Ultrasound Guided Injection
Ultrasound imaging uses sound waves to produce pictures of muscles, tendons, ligaments and joints. These pictures help us to diagnose things like sprains, strains and tears within the soft tissues.
An ultrasound guided injection allows the Radiologist to inject medication directly and accurately into the affected area.
Most commonly we inject a local anaesthetic plus a steroid, viscosupplement or Botox into the affected area.
Who will be carrying out the procedure?
A Consultant Radiologist or a Consultant Pain Clinician specially trained in ultrasound guided injections carries out the procedure.
What do I need to do to prepare?
The area being examined will need to be visible so wearing shorts for lower limb examinations, or a vest top for shoulder or arm exams can make you more comfortable. Otherwise, we are more than happy to provide you with a gown.
If you are taking medication to prevent blood clotting (anticoagulants), your referring Consultant will make the necessary arrangements for temporarily stopping the treatment.
Please inform the Radiologist if you are diabetic as a steroid injection may temporarily affect your blood sugar levels.
Please let us know if you are known to have allergies to any medication, particularly to local anaesthetic/steroids/hyaluronic acid preps.
What happens before my examination?
Your Consultant will have discussed the reason for you needing an injection, and specific after care. The Radiologist/Clinician carrying out the ultrasound and injection will explain the procedure again and you will have the opportunity to ask any questions at this stage.
Once you feel comfortable we will ask you to sign a consent form.
What will happen during the procedure?
You will be positioned sitting or lying on the examination couch. Ultrasound will be used to confirm the diagnosis from your Consultant.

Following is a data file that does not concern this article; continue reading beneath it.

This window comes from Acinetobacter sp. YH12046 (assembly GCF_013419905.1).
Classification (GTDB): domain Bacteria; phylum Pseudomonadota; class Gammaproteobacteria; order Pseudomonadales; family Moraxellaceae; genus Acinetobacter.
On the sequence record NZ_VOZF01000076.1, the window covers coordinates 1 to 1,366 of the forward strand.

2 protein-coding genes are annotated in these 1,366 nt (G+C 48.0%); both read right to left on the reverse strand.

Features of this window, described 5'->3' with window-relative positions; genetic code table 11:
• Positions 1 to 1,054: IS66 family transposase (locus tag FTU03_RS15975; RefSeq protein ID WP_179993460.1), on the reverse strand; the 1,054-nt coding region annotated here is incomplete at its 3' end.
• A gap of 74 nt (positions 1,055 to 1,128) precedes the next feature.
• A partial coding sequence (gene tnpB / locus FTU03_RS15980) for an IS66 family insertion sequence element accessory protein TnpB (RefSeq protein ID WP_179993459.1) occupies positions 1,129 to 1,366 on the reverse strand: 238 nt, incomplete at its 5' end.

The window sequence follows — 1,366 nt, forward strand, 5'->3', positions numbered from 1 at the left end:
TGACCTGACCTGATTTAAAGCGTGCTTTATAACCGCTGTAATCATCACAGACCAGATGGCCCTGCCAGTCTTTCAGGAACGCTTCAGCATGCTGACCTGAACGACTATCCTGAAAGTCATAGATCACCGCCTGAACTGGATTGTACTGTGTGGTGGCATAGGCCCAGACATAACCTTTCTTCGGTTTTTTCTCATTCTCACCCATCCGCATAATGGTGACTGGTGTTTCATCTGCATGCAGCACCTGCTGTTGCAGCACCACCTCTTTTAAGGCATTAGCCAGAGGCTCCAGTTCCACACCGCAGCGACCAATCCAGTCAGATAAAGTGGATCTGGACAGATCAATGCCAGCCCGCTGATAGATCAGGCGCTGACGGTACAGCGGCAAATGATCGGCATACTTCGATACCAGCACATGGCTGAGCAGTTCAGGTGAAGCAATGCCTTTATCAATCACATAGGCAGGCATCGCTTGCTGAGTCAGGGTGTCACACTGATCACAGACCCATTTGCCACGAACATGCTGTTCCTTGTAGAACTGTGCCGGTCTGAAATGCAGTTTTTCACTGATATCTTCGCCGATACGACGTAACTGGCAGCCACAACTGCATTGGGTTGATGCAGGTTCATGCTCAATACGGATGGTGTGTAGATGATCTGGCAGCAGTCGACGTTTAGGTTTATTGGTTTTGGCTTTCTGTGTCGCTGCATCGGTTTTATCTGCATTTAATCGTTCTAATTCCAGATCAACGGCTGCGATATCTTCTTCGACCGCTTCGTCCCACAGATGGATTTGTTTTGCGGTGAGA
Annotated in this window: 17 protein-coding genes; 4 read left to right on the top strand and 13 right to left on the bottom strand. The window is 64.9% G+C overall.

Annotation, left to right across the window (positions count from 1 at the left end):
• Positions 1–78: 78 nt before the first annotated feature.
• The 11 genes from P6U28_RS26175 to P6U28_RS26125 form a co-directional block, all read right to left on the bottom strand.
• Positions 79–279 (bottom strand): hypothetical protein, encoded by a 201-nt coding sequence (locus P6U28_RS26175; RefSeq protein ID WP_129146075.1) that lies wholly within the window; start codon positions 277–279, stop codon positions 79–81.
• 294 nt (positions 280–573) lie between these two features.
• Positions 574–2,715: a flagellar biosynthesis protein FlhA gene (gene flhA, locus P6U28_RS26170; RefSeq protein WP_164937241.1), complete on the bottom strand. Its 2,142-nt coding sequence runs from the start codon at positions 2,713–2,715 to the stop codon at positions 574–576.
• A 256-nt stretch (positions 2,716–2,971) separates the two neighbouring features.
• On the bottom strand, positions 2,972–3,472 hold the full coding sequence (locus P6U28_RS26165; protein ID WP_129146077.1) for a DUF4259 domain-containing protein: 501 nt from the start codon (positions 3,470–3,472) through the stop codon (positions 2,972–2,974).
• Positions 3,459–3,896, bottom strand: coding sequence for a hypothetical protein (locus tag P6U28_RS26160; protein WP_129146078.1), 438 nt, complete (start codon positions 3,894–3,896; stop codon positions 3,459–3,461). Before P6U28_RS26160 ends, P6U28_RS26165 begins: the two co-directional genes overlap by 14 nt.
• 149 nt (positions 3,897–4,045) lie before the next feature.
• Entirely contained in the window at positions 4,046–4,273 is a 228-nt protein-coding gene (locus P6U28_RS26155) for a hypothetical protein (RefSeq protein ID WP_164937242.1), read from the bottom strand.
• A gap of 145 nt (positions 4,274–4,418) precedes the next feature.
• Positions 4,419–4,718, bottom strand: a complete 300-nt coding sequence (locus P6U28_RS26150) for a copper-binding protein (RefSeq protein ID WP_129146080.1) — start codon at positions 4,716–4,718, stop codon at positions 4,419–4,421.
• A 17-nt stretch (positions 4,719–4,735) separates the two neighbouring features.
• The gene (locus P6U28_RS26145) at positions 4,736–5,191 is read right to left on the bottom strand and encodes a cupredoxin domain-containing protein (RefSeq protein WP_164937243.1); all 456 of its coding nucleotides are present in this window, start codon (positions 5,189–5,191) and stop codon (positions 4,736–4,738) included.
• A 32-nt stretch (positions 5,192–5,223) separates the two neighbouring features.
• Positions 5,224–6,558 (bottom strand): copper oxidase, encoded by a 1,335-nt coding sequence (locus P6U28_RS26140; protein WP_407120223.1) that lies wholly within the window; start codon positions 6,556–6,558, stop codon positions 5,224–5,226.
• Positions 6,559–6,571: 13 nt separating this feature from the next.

Your skin around where we will inject will be cleaned with antiseptic solution. A small amount of local anaesthetic may be administered to the skin depending upon the site of injection.
The Radiologist/Clinician will then inject the medication under ultrasound guidance. A small plaster will be placed over the injection site, this can be removed the next day.
The whole procedure usually takes between 15-20 minutes.
How will I feel after the injection?
You may have some numbness or weakness after the injection that may last for a few hours due to the local anaesthetic.
You should not have any pain for the first few hours. However, when the local anaesthetic wears off, your pain may return. Sometimes this initial pain can be a little worse than before the injection. This generally settles within 48 hours, you can take regular analgesics such as Paracetamol and Ibuprofen if required.
Most people notice an improvement in their symptoms within 2-3 weeks. The benefit can last for months or may be permanent.
Your referring Consultant will be able to discuss specific after care with you, as for each person and procedure this may differ.
What are the benefits of this injection?
Ultrasound guided injections are safe and simple. They effectively reduce pain and inflammation to your affected area, in a minimally invasive way.
What are the risks?
With any injection there is a small risk of infection. Please contact The London Orthopaedic clinic or your own GP, if you notice the area is hot or swollen or you develop a fever in the days after the injection. Other rare possible side effects include:
- Allergic reaction to local anaesthetic or steroid
- Increase in blood sugar levels for diabetic patients
- Steroid flare-up (increase in pain for a day or two)
- Changes in colour of the skin around the injection site or dimpling of the skin
- Vaginal bleeding or temporary change in menstrual cycle
Who do I contact for more information?